measures 40 by 21.4 mm., and is creamy white, with faint pale reddish and
purplish roundish spots.

Habitat: Chatham Islands, east of New Zealand.

{129}



                        OCYDROMUS MINOR HAMILTON.

    _Ocydromus sp._ Hamilton, Trans. N.Z. Inst. XXV, p. 103 (1893).

    _Ocydromus minor_ Hamilton (nec. Forbes) l.c.

This species is nearest allied to _sylvestris_ Scl., which has quite
erroneously been placed in the genus _Cabalus_ by Dr. Sharpe; _sylvestris_
will have to form the type of a new genus, but until the skull of _minor_
is known I prefer to leave the latter temporarily in _Ocydromus_.

The present species is known from two pelves, seven femora, six tibiae, and
five metatarsi, as well as the front portion of a sternum. The measurements
all show that _minor_ was a slightly larger form than _sylvestris_, but
owing to having a much shorter tibio-tarsus it must have been a much
stumpier bird.

                                 _Minor._      _Sylvestris._

  Pelvis extreme length          65   mm.        62.5 mm.
  Pelvis extreme breadth         28   "          25   "
  Femur length                   64   "          63   "
  Tibio-tarsus length            93   "          98   "
  Tarso-metatarsus length        53   "          51   "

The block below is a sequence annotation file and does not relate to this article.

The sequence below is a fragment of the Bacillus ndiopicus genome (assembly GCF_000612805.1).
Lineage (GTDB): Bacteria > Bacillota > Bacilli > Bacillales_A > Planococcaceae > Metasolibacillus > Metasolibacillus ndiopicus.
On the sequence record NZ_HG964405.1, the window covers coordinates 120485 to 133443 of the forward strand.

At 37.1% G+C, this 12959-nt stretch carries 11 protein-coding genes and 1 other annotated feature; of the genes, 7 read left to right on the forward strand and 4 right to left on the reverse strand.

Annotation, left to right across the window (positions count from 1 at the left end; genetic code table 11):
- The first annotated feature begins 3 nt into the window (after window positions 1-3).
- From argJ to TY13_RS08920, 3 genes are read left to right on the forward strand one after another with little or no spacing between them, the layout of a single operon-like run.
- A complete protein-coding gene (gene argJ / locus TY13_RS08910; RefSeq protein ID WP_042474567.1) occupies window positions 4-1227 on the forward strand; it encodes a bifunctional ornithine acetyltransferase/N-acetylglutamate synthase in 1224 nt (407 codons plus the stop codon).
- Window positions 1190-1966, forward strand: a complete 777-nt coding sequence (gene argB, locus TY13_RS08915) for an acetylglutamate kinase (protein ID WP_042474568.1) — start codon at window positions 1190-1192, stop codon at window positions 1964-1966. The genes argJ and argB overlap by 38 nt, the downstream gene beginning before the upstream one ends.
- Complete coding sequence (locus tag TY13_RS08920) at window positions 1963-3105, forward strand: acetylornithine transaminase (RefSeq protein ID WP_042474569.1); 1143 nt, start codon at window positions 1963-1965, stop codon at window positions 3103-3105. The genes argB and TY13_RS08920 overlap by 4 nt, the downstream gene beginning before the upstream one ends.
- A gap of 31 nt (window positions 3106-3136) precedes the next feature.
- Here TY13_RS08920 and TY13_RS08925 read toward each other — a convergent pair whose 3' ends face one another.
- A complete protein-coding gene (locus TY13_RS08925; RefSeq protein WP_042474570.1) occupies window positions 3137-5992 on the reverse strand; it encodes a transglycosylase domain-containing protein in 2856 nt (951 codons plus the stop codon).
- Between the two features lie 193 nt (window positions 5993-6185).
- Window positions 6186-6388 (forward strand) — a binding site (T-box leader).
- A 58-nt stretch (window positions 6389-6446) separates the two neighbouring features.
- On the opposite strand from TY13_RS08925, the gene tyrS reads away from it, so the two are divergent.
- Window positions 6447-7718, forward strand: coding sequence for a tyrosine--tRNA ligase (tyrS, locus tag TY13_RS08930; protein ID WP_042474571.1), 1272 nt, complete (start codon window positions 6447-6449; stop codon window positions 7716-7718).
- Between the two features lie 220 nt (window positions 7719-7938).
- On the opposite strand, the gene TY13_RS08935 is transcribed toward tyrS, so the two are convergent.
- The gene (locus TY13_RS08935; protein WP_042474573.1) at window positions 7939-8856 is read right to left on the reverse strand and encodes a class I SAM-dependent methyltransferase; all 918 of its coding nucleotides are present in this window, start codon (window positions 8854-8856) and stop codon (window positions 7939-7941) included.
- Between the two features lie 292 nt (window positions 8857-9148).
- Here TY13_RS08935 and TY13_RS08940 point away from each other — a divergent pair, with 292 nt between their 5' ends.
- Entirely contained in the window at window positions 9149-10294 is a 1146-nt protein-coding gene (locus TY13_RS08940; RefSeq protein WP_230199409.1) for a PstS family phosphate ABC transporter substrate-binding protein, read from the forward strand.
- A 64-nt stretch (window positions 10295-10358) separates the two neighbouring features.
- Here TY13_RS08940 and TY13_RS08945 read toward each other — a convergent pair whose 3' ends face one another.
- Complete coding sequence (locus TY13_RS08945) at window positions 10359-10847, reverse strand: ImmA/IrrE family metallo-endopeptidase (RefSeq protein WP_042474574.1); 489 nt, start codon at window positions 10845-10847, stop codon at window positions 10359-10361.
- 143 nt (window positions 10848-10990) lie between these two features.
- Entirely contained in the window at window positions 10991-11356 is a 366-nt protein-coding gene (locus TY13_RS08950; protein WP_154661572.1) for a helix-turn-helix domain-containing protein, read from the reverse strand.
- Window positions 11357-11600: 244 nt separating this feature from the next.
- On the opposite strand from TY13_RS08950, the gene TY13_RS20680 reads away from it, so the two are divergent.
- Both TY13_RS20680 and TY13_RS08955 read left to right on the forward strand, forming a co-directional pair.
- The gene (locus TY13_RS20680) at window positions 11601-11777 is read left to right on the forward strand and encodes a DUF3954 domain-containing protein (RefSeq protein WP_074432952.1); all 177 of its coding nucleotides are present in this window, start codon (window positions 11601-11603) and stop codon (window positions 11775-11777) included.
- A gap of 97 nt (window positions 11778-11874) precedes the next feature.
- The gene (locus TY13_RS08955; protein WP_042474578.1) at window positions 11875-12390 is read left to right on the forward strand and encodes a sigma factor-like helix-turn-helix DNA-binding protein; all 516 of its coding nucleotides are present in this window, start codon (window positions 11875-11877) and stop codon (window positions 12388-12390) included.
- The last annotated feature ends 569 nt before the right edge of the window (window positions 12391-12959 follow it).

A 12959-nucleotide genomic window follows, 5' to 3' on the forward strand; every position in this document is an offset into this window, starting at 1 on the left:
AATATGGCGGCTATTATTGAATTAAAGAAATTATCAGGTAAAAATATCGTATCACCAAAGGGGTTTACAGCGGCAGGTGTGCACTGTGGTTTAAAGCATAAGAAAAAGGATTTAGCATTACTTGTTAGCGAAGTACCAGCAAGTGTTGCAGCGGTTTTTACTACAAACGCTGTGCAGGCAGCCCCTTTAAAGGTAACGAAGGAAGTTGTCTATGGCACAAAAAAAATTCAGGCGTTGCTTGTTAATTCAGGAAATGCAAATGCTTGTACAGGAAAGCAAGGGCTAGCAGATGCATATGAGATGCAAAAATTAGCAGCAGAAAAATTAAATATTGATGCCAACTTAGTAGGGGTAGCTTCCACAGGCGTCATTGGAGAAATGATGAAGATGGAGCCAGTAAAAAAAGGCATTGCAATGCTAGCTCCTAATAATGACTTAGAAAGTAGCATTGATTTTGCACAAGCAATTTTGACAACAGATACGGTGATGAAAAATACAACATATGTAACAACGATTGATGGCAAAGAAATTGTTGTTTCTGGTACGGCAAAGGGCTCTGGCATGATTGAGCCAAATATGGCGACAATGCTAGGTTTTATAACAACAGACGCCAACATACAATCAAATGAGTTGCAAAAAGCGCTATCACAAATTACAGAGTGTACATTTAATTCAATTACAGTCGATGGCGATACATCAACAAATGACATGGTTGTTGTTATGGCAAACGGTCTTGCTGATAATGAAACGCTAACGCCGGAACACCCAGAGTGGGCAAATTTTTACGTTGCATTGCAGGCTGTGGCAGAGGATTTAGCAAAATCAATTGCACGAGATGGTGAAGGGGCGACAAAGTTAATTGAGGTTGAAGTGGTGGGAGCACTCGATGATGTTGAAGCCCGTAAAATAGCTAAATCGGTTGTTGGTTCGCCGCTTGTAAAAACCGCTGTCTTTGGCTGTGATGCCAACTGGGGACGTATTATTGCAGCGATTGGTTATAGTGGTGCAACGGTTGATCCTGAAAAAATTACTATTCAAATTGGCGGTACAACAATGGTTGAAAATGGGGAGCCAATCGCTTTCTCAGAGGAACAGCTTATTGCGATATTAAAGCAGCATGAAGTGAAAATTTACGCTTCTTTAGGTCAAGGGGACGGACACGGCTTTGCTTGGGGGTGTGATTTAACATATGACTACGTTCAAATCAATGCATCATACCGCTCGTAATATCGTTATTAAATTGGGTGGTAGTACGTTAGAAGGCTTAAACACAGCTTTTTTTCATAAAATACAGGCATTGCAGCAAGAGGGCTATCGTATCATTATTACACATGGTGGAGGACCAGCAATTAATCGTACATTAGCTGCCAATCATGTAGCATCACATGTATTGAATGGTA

Sternum greatest width         24.5 "          24.5 "

Habitat: Middle Island, New Zealand. Extinct.



                        OCYDROMUS INSIGNIS FORBES.

    _Ocydromus insignis_ Forbes, Trans. N.Z. Inst. XXIV, p. 188
    (1892--insufficient description).

This bird "far exceeded in size any of the existing species of
_Ocydromus_." That is all that is published about this bird.

Habitat: Middle Island, New Zealand.

{131}



                         APHANAPTERYX FRAUENFELD.

Bill produced, not cut short, rather curved. The nostrils are exposed and
situated at the base of the bill. Halluces of the naked fowl-like legs of
moderate length. Front of legs apparently scutellated. Wings abortive, no
rectrices apparent.



                       APHANAPTERYX BONASIA SELYS.

                               (PLATE 29.)

    _A Hen_ Sir Thomas Herbert, A relation of some years' Travaile (1626).